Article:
Saturday, May 03, 2008

Moorings and post

Continuing our journey with Sue n Vic we passed through a couple of locks and down the Nene to Little Irchester. Here we stopped for water while the girls went off to stock up with bread n milk etc. As we approached those ‘new’ moorings the boat ground to a stop on something underneath! The old Victorian mill of Whitworths is still making bread here bit is quite noisy so not a place to stay overnight. Three more locks passing many manmade lakes and old gravel pits get us to Rushden & Diamonds football ground at Irthingborough. Thankfully playing away this Saturday. E A have provided boaters with a long stretch of mooring where at least 6 narrowboats can stay for 48 hours. Just enough room for us as 4 were already there. Dot came out from ‘Gypsy Rover’ to catch our rope. We stayed only to use the facilities and get a midday sandwich before continuing to Denford, a lovely mooring with a field for the dogs. We all walked the mile to Ringstead to pick up some post. This PO mistress being so helpful and remembering Sue n Vic and Lucy collecting post 2 years ago.
Our post has been returned from that man at Cogenhoe. Our next stop is at Thrapston so we rang that PO to ask if he would keep our post. “You have to come and see me first” was his reply. Called Post Office Counters to complain about our postal problems and got them to tell Thrapston to hold on to our post. ‘Poste Restante’ and ‘To be called for’ is a service that the PO provide but it seems that some PO masters do not cooperate. After a few anxious days we eventually collected our post a full two weeks after it had been originally sent.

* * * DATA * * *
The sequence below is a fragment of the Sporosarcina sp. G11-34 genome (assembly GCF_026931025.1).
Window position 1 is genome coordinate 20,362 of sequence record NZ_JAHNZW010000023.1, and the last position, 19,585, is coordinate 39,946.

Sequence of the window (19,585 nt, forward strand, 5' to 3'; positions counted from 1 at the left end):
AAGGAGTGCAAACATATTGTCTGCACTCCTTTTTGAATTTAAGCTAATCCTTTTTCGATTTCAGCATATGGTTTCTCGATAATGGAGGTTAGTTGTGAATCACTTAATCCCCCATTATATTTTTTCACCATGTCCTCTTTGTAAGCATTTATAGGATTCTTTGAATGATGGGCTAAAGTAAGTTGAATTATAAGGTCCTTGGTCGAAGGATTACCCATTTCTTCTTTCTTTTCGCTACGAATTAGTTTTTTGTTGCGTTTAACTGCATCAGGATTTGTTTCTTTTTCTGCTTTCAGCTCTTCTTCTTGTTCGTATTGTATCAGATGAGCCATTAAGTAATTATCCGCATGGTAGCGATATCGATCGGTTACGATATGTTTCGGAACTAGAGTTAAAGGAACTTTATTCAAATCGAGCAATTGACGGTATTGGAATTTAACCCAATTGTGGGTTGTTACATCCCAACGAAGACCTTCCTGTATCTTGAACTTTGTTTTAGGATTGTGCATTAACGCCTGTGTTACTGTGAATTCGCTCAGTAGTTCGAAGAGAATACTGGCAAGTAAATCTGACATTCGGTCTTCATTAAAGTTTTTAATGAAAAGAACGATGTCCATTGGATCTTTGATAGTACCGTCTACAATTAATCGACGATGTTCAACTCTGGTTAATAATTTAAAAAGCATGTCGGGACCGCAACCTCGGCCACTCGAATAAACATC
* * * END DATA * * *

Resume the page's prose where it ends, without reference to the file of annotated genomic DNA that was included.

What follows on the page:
We had moored at the ‘new’ moorings near Islip Mill. Room for 3 boats and occupied by 2. We squeezed in with No Problem along side. By the time we left 7 boats were tied 3 abreast. The river is getting popular.

The river has been high after several days of rain and one boater reversed back to the mooring, unable to get under the next low bridge. So before we left we removed our satellite dish and other tall objects from the roof. The level had gone down a bit and we just got under those bridges.

The next lock at Titchmarsh Mill was overflowing so much so that the boats were in danger of being pushed out before the guillotine had been fully raised. Only the two ropes tied to the back bollard preventing disaster as we went down. All aboard and let go to drift out with the flow.

The journey to Wadenhoe was calm and peaceful after that excitement and we stopped below the church for the weekend. The stone and thatched cottages here are well kept by a trust arrangement.

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